Belgium and Britain said on Tuesday (30 November) they will cooperate more closely to fight illegal migration, days after France snubbed Britain and said it needed to get serious before talks on the matter could resume.
France and Britain were already at loggerheads over immigration, post-Brexit trading rules and fishing rights and last week relations soured further after 27 people died trying to cross the Channel.
France cancelled an invitation to Britain’s interior minister Priti Patel to attend a meeting on Sunday with EU counterparts – including Belgium – to discuss the issue, saying Britain was not being serious in its response to the crisis.
But on Tuesday, Britain and Belgium said they were ready to work more closely on the matter, as part of a broader declaration on bilateral cooperation.
“In cooperation with neighbouring countries, we will improve joint working on illegal flows, including to disrupt human trafficking and human smuggling networks and prevent loss of life,” the statement read.
United Kingdom-Belgium Joint Declaration on Bilateral Cooperation, signed by PM Boris Johnson and PM Alexander De Croo 🇬🇧🇧🇪https://t.co/KXpicJadRL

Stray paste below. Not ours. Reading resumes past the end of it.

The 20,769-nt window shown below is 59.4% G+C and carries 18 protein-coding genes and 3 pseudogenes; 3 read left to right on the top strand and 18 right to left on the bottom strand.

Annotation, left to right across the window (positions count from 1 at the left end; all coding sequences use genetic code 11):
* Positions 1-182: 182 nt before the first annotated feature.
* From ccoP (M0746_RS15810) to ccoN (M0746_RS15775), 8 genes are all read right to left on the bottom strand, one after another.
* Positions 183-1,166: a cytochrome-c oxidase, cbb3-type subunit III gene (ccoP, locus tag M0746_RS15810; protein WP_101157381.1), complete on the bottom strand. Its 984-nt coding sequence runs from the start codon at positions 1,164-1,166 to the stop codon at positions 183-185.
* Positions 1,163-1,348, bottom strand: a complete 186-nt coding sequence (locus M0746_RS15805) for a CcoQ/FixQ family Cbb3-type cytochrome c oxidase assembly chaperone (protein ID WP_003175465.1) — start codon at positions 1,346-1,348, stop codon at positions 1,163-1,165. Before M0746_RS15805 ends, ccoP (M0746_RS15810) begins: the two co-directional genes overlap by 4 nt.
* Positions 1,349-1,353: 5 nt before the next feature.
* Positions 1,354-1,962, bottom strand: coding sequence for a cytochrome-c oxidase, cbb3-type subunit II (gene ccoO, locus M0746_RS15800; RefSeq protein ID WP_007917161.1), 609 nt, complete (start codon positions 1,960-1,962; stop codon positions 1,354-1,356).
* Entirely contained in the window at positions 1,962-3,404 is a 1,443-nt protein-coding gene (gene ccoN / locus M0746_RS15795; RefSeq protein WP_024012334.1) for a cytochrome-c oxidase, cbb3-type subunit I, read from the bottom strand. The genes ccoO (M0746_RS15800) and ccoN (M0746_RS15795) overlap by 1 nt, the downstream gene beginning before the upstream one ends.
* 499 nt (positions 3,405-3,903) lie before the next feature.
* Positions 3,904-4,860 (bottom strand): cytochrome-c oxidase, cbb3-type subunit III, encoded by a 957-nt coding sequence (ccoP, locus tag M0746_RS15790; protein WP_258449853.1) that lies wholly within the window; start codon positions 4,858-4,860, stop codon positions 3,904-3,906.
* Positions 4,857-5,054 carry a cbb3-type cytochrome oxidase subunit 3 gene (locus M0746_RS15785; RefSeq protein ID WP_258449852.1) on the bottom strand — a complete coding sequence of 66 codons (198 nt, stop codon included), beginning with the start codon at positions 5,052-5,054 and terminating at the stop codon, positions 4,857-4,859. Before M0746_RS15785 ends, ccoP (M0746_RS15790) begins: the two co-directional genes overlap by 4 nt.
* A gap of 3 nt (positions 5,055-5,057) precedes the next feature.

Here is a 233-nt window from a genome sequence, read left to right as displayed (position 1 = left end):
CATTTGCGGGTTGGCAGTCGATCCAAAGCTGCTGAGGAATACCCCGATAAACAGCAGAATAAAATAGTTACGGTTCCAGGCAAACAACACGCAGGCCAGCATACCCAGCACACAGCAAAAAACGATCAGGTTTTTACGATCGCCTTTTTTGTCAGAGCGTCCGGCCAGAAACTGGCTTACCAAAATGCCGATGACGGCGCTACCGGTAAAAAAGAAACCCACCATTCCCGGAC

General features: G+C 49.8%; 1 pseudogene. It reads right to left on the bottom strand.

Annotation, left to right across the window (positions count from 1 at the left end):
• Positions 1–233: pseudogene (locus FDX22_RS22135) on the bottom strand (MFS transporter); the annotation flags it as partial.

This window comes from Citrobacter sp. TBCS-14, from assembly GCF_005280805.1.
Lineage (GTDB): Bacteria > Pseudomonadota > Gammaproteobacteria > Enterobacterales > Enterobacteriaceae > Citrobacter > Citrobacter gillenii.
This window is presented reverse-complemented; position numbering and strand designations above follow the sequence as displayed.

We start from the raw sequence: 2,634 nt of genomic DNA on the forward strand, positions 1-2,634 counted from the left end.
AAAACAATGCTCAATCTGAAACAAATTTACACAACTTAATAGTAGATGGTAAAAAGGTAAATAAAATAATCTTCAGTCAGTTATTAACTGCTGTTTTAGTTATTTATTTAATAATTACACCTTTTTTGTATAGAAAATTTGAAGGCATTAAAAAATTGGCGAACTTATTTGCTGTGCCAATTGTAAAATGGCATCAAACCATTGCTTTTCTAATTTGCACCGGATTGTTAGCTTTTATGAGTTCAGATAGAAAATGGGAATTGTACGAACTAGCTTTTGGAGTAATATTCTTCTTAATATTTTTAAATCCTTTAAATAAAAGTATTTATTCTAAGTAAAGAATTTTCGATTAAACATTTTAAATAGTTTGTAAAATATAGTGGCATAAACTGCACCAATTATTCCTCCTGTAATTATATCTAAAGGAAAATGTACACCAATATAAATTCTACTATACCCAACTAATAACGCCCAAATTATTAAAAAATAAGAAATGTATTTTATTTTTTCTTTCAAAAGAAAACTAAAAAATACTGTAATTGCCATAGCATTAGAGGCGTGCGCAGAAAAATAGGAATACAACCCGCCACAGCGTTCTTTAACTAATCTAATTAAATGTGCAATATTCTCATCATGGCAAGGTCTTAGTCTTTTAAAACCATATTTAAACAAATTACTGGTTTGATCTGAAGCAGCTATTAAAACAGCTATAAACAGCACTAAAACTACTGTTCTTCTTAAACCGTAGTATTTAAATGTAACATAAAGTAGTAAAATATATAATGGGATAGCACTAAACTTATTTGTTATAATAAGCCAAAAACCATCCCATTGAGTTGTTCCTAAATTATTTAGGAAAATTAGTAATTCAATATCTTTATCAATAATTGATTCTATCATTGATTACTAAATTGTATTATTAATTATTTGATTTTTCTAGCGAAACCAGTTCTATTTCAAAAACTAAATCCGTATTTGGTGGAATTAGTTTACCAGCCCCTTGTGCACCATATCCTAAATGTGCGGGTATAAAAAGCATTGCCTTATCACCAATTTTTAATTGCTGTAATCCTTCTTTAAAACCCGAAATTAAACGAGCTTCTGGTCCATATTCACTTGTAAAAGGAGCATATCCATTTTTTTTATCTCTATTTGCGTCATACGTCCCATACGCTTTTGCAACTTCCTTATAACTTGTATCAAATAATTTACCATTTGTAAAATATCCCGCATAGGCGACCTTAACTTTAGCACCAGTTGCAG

— Vincenzo DM (@DM_Vincenzo) November 30, 2021
“We will work to promote multilateral dialogue with our neighbours to enhance cooperation on small boats in order to prevent illegal sea crossing towards the UK, including through operational cooperation, intelligence sharing, surveillance and preventing secondary movements within the Schengen area.”
The number of migrants crossing the Channel has surged to 25,776 in 2021, up from 8,461 in 2020 and 1,835 in 2019, according to tallies compiled by the BBC using Home Office data.
The spike in numbers has angered Britain, which accuses France of doing too little to stem the flow. Paris says that once migrants reach the shores of the channel, it is too late to prevent them crossing.